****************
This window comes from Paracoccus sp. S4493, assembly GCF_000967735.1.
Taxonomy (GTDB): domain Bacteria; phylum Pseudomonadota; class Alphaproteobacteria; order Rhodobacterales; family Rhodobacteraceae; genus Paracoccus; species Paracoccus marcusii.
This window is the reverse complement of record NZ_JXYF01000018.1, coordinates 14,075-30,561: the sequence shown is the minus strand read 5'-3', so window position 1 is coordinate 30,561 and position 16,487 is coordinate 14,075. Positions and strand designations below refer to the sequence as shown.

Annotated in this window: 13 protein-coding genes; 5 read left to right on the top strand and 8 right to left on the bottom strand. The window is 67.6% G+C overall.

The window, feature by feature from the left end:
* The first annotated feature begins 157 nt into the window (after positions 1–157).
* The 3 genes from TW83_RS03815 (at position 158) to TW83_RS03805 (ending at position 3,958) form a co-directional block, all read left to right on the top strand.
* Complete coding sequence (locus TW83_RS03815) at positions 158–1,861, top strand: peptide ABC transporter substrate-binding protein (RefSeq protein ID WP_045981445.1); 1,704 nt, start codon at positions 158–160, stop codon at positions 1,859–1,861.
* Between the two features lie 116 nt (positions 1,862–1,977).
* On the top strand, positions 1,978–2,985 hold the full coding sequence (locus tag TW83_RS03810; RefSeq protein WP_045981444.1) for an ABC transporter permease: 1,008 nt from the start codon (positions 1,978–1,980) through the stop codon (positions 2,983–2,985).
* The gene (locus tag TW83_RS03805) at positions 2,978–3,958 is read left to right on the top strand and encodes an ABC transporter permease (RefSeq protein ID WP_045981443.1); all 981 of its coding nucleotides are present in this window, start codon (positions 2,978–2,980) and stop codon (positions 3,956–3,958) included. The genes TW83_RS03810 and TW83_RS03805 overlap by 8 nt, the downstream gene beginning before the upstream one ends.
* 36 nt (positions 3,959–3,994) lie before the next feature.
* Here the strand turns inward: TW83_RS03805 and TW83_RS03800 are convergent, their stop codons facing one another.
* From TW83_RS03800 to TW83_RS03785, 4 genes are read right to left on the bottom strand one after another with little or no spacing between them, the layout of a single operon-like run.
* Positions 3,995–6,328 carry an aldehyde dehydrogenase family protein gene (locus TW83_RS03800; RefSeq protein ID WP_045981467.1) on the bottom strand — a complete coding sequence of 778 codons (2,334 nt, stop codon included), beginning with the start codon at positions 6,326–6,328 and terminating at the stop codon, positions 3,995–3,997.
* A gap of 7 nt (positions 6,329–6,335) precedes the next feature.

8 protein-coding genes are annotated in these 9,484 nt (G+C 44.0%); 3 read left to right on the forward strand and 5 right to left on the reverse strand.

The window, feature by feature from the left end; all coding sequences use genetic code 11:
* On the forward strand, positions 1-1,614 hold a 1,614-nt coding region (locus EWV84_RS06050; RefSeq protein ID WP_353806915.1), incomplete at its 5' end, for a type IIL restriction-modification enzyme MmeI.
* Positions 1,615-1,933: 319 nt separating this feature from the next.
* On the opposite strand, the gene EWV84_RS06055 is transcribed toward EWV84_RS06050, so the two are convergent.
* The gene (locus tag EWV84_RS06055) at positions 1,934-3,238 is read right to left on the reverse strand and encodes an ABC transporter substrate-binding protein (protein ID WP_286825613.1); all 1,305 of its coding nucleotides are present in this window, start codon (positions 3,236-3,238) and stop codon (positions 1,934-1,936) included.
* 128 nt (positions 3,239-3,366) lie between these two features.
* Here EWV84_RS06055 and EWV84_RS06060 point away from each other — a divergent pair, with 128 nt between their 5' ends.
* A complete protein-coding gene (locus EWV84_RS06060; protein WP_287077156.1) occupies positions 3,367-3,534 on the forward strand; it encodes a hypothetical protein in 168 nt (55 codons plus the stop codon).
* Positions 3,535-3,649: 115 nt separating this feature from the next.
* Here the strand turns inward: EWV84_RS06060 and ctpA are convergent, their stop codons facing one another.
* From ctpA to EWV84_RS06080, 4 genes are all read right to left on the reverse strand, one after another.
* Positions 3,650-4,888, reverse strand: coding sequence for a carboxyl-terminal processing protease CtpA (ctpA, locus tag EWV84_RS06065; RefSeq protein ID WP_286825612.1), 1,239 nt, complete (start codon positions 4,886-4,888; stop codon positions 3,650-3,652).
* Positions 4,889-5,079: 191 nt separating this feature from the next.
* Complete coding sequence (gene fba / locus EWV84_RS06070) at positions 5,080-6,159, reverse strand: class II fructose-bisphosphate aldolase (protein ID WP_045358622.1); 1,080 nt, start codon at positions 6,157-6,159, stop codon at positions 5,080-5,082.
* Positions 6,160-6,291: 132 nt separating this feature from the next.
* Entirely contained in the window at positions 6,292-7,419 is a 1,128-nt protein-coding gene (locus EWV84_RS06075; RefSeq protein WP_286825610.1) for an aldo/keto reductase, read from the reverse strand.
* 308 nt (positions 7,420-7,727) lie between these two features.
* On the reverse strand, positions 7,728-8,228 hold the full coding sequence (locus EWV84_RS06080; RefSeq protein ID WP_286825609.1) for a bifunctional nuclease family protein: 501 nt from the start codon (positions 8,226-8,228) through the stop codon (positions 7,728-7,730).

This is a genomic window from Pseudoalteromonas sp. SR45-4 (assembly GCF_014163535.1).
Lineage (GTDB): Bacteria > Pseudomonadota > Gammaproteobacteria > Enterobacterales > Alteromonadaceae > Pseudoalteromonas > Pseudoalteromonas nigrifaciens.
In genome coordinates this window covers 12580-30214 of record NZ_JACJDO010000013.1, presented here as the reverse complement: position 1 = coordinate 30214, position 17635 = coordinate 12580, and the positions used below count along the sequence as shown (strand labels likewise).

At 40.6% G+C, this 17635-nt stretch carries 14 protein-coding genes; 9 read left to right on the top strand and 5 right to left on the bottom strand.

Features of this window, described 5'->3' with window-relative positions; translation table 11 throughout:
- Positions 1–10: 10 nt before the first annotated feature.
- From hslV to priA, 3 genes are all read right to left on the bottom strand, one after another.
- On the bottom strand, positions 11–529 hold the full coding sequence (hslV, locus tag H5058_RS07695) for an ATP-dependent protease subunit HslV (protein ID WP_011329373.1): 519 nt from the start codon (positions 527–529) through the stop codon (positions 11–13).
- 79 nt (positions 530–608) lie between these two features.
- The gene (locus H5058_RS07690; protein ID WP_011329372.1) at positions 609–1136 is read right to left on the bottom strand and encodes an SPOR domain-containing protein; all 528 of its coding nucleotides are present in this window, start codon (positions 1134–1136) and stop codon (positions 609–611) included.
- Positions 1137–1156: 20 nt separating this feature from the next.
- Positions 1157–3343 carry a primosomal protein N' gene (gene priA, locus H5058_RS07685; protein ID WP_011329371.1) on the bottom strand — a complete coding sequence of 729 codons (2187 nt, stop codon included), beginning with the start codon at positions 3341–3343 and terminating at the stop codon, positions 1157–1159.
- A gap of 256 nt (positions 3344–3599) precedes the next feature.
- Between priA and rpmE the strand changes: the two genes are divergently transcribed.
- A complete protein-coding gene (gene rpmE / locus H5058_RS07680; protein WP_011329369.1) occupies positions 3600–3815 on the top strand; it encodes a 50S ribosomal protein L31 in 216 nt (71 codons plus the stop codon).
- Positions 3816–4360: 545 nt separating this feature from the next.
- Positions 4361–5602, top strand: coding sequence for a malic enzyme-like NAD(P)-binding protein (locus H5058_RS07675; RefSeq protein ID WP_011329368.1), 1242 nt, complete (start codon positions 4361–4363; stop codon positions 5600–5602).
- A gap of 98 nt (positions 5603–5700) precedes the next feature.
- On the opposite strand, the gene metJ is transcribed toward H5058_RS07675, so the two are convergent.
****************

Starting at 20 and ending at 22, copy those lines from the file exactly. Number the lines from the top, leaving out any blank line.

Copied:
* Positions 1,615-1,933: 319 nt separating this feature from the next.
* On the opposite strand, the gene EWV84_RS06055 is transcribed toward EWV84_RS06050, so the two are convergent.
* The gene (locus tag EWV84_RS06055) at positions 1,934-3,238 is read right to left on the reverse strand and encodes an ABC transporter substrate-binding protein (protein ID WP_286825613.1); all 1,305 of its coding nucleotides are present in this window, start codon (positions 3,236-3,238) and stop codon (positions 1,934-1,936) included.